• Hi Chris — you might try the County Clerk’s Election Division office. Here’s a link to contact info: http://www.harrisvotes.com/OutReach/ContactUs.aspx

  • @Chris — your street is one block outside the former dry area, so you’re not eligible to vote on this issue. Map here:

  • Does anyone really think that HEB wont go here if they cant sell alcohol?

  • LOL @ RacistHeightsGuy. You just made my morning.

  • Bring it on! Can’t wait

  • Googlemaster,

    Actually I am in the original Houston Heights, if you check your map again you will see that houses on one side of the street are in the zone while those across the street are not.

    And as an update: I went back and spoke to the Poll Judge, Linda Smith, and she said that it was her fault because her staff was not putting in the correct code to pull up the right ballot. She apologized but said there was nothing that could be done about it now. Sooo, the first hundr d or do people this morning we’re not able to cast their ballot for or against Prop 1.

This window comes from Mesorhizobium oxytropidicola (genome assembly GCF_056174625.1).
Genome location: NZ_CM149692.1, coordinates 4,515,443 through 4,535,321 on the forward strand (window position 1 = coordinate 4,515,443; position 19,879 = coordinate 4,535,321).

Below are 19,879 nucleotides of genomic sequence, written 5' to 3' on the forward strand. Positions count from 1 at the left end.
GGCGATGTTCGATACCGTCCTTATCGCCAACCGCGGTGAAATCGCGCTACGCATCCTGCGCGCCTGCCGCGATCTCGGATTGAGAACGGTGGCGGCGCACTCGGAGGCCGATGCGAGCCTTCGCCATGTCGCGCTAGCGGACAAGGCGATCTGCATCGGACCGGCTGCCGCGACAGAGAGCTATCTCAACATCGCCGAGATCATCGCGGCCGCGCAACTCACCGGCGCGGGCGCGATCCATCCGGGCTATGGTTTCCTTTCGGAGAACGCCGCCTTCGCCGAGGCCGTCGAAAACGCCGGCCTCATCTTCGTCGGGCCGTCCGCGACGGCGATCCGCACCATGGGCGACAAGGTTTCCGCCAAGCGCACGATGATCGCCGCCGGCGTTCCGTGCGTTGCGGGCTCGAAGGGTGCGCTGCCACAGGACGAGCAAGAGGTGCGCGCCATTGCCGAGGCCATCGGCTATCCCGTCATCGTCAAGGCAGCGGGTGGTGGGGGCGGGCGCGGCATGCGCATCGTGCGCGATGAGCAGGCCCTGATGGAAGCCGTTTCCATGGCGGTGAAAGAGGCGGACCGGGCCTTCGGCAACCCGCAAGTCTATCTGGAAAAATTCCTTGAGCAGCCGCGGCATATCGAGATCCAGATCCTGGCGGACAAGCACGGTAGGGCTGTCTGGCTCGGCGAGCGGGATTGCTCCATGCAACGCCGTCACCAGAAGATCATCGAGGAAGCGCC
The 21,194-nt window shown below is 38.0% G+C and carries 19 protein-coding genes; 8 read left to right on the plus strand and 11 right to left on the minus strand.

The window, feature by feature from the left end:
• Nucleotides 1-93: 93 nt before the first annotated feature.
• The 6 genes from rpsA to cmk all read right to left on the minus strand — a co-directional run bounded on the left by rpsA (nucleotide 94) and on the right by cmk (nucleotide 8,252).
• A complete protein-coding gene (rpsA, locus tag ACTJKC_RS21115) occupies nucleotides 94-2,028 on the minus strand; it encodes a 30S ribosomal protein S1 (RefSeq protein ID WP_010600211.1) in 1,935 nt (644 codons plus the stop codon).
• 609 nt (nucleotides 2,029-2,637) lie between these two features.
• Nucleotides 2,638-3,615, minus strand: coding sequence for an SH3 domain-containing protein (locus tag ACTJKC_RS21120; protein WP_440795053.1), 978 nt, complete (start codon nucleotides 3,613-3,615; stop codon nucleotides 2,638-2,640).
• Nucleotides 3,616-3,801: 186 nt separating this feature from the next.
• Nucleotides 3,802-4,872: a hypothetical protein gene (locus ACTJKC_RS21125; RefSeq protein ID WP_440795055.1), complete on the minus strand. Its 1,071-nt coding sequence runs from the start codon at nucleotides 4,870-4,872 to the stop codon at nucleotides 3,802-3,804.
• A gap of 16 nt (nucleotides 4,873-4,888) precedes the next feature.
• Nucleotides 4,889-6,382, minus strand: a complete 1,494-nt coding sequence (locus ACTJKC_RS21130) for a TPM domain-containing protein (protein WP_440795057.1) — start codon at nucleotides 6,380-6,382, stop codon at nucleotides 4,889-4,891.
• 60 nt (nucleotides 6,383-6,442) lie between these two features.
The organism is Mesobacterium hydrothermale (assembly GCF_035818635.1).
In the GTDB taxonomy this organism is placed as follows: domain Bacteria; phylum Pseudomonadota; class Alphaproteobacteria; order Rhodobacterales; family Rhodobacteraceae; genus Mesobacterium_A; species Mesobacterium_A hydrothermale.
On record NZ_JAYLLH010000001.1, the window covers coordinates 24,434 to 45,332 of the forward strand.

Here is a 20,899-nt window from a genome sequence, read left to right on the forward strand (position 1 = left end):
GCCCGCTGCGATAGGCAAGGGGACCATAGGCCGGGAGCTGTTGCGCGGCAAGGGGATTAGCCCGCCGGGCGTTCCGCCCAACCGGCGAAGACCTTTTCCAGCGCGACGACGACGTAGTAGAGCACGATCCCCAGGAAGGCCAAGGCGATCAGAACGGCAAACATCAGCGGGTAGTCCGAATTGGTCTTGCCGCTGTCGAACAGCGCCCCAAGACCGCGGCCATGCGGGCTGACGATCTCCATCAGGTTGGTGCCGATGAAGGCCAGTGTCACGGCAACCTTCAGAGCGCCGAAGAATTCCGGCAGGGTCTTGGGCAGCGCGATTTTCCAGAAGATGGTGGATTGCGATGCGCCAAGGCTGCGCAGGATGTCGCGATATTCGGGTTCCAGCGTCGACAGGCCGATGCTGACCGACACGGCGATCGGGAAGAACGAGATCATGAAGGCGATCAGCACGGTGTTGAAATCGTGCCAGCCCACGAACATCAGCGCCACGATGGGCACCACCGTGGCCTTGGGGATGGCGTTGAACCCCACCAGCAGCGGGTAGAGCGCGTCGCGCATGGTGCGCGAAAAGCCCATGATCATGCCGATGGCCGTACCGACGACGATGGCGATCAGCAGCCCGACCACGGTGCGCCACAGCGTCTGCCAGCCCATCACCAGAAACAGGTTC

Scot Mcclelland or HEB: I hope you read this and demand a re-vote.

  • Chris, thank you very much for taking the time to speak to the poll judge and have her fix the issue. Either way, it’s important that people be able to cast a ballot.

  • Chris,
    They’ll only need a recount if they lose which seems unlikely.

  • Looks like there will be a used car lot of sorts on Shepherd anyway, hahaha.

  • come on folks, realy??? Clearly this is just a google sketch up model, nothing final….nowhere near final. Calm down, relax, and get your panties out of a wad. Designs like this take time, but I guess you need something to bit*h about….

  • @Barks Yeah, I know businesses need parking as long as their customers won’t come without it. Not denying reality as it is. But dreaming of other ways it could be is the first step to moving in that direction. (In Houston, we have the additional problem of high mandatory minimum spots, as others have pointed out. I’d rather have mandatory *maximum* allowable parking, but I know I’m outvoted on that, here and now at least. If the issue is aesthetics though, it would definitely be prettier.)